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September 5th, 2008
11:31 PM ET

Blown off the air....

David Mattingly | Bio
AC360° Contributor

If you blinked, you missed me. Just as I started talking during my liveshot, the deluge that is Tropical Storm Hanna blew out our lights. Electronics and water don't mix.

The really strange thing was the timing. I had been standing there with the light working for almost 15 minutes before Anderson spoke to me. I continued reporting in the dark. Take my word for it...even though you couldn't see it, it was raining–a LOT!

September 5th, 2008
10:53 PM ET

Got rain?

David Mattingly | Bio
AC360° Contributor

Got rain? We sure do. Myrtle Beach is getting soaked by Hanna right now and so are we.


Filed under: Tropical Storm Hanna
September 5th, 2008
04:37 PM ET

Waiting for Hanna

David Mattingly | BIO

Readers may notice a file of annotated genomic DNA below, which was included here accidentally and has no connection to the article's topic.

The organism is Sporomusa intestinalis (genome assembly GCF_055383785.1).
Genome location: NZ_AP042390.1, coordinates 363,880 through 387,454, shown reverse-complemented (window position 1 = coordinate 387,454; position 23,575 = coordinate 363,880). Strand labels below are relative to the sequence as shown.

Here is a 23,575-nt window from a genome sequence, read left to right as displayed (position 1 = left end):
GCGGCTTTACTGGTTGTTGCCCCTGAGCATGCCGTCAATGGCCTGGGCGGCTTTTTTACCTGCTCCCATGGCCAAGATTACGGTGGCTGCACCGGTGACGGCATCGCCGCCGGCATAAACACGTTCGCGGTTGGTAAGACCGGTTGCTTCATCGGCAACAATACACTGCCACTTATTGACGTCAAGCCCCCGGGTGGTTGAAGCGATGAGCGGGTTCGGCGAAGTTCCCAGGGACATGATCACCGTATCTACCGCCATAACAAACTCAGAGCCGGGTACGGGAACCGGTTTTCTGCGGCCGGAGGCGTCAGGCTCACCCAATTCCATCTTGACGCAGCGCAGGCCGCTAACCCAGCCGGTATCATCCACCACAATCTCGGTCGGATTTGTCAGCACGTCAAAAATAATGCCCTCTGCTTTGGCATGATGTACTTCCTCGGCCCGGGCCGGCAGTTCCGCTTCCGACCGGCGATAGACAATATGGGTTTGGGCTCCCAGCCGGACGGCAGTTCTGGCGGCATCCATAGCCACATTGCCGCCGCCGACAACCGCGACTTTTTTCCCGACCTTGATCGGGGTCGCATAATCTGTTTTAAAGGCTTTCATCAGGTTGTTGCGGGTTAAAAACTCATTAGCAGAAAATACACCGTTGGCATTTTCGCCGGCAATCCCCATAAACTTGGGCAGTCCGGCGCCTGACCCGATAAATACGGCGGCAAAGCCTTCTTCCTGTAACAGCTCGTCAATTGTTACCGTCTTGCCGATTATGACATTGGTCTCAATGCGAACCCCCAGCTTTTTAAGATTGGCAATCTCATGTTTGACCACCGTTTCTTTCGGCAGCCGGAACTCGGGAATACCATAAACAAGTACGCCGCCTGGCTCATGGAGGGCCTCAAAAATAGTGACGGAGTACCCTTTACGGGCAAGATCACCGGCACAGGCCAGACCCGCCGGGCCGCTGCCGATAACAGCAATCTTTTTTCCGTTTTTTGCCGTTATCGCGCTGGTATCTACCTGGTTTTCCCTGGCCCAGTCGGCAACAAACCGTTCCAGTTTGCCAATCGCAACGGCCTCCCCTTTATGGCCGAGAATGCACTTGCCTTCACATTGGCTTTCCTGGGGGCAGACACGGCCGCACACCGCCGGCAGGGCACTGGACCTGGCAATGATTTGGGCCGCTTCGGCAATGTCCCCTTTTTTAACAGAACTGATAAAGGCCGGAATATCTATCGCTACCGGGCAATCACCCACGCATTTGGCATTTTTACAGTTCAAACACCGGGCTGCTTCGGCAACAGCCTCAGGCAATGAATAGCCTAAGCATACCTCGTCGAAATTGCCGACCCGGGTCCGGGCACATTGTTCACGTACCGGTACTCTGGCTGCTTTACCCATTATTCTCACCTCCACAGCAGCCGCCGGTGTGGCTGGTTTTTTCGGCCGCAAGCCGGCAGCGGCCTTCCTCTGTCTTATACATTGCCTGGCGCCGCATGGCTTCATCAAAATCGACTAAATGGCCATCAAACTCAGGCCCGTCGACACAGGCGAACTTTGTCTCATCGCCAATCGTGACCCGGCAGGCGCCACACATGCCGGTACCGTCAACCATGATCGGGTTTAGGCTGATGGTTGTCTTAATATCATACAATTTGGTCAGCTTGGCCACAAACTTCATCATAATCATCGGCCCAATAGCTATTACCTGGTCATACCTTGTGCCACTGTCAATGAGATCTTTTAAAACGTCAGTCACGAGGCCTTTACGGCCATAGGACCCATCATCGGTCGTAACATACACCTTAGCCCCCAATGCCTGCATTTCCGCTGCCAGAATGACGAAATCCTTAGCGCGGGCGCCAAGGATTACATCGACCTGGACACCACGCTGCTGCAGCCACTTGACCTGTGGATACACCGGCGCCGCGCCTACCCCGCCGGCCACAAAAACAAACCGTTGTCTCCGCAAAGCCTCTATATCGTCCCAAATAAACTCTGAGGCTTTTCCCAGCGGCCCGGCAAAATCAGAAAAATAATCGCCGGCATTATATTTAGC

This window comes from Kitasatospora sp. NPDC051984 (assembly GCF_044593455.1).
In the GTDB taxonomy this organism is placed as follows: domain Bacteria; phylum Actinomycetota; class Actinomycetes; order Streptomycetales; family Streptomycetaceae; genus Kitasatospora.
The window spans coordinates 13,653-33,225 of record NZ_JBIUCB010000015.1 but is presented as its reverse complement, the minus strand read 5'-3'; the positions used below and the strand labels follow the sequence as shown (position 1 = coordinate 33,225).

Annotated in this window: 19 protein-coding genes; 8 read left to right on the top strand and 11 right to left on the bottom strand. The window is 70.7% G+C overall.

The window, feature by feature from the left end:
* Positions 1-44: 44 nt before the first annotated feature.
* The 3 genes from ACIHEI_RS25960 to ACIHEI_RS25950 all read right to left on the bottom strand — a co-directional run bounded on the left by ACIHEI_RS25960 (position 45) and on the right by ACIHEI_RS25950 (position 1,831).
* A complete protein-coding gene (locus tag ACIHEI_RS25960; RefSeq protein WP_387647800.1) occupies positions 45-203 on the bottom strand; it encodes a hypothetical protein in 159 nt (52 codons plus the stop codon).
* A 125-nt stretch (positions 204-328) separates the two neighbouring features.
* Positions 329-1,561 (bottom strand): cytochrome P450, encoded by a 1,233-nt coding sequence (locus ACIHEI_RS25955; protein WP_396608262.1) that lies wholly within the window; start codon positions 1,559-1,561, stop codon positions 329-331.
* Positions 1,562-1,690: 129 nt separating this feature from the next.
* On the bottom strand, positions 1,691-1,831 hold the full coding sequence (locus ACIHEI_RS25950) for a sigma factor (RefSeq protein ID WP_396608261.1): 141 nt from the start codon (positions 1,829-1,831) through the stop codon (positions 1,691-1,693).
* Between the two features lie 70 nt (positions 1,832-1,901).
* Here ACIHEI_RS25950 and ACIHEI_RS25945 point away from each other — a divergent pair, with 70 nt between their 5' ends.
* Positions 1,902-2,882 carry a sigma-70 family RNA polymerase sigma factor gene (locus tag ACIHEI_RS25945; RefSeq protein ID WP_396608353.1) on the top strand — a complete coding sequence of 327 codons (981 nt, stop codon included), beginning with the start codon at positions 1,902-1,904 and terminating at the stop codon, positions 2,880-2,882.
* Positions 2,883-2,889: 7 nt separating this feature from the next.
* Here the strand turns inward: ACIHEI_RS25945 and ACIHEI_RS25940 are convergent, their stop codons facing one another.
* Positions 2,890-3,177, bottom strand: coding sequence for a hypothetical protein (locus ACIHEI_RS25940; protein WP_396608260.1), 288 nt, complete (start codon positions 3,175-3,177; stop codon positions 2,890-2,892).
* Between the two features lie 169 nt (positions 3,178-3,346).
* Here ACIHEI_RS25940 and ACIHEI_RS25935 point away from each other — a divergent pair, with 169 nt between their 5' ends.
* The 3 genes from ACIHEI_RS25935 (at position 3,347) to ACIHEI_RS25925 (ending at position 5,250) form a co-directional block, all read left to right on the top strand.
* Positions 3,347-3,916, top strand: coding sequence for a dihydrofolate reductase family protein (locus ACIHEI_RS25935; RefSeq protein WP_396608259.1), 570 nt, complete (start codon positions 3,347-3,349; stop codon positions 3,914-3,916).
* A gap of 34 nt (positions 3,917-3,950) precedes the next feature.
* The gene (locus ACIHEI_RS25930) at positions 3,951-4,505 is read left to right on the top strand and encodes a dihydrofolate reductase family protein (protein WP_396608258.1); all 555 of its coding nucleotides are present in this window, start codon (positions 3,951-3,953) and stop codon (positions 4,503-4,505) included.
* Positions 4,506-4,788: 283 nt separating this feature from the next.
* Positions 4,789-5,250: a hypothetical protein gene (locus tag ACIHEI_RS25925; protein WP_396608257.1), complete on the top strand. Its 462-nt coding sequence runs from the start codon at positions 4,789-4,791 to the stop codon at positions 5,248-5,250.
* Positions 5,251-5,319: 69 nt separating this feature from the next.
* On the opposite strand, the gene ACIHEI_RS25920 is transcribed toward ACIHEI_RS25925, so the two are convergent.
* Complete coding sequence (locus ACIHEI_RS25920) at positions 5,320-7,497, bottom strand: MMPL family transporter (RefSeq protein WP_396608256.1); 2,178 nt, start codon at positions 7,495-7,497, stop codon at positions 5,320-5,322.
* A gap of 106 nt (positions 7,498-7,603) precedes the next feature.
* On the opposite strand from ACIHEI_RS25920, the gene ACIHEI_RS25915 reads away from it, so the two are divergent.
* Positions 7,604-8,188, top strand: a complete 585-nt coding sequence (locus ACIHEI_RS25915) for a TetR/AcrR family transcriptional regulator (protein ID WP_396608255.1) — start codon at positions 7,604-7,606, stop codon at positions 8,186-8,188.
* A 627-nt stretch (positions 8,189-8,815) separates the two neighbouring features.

AC360° Correspondent

For the last several days I have been hearing Tropical Storm Hanna described as "disorganized" and "poorly shaped". This kind of unflattering talk has apparently made Hanna mad.

This storm is getting it's act together just in time to hit the northern South Carolina coast tonight. I am in Myrtle Beach where we've been told to not be surprised to see Hanna become a hurricane just as it arrives late tonight.

A lesson from the recent past should tell us not to take Tropical Storm Hanna lightly. If predictions are correct and it upgrades to a Cat 1 hurricane before landfall, don't make the mistake of calling it a "minimal" hurricane.

The last time I was reporting live from a Cat 1 Hurricane I was knocked off the air by torrential rains. I remarked later (after we re-established a signal) that it was pouring so hard I would choke on the blowing rain as I tried to breathe.

That happened three years ago in Hollywood, Florida and the storm was called "Katrina". That "minimal" Cat 1 left behind widespread flooding in Florida before moving on to terrorize the Gulf Coast.

Hanna is expected to go north and diminish as it goes up the eastern seaboard. But all hurricanes deserve respect. Here's hoping Hanna remains "just" a tropical storm.